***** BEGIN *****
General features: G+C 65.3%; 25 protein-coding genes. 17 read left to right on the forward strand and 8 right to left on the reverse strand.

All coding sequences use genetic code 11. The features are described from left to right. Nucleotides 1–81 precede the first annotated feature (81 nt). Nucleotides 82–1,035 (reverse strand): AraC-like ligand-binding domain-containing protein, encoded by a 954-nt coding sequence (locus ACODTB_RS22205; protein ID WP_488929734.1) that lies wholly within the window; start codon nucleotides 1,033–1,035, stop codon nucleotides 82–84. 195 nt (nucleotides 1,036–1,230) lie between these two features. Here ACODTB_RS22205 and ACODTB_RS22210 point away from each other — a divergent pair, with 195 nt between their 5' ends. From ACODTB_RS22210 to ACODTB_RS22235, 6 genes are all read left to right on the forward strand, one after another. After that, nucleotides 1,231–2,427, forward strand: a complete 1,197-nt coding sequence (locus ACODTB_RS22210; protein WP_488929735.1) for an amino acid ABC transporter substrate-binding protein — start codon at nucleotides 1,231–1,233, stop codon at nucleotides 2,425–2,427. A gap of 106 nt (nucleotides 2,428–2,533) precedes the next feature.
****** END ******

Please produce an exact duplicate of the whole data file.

General features: G+C 65.3%; 25 protein-coding genes. 17 read left to right on the forward strand and 8 right to left on the reverse strand.

All coding sequences use genetic code 11. The features are described from left to right. Nucleotides 1–81 precede the first annotated feature (81 nt). Nucleotides 82–1,035 (reverse strand): AraC-like ligand-binding domain-containing protein, encoded by a 954-nt coding sequence (locus ACODTB_RS22205; protein ID WP_488929734.1) that lies wholly within the window; start codon nucleotides 1,033–1,035, stop codon nucleotides 82–84. 195 nt (nucleotides 1,036–1,230) lie between these two features. Here ACODTB_RS22205 and ACODTB_RS22210 point away from each other — a divergent pair, with 195 nt between their 5' ends. From ACODTB_RS22210 to ACODTB_RS22235, 6 genes are all read left to right on the forward strand, one after another. After that, nucleotides 1,231–2,427, forward strand: a complete 1,197-nt coding sequence (locus ACODTB_RS22210; protein WP_488929735.1) for an amino acid ABC transporter substrate-binding protein — start codon at nucleotides 1,231–1,233, stop codon at nucleotides 2,425–2,427. A gap of 106 nt (nucleotides 2,428–2,533) precedes the next feature.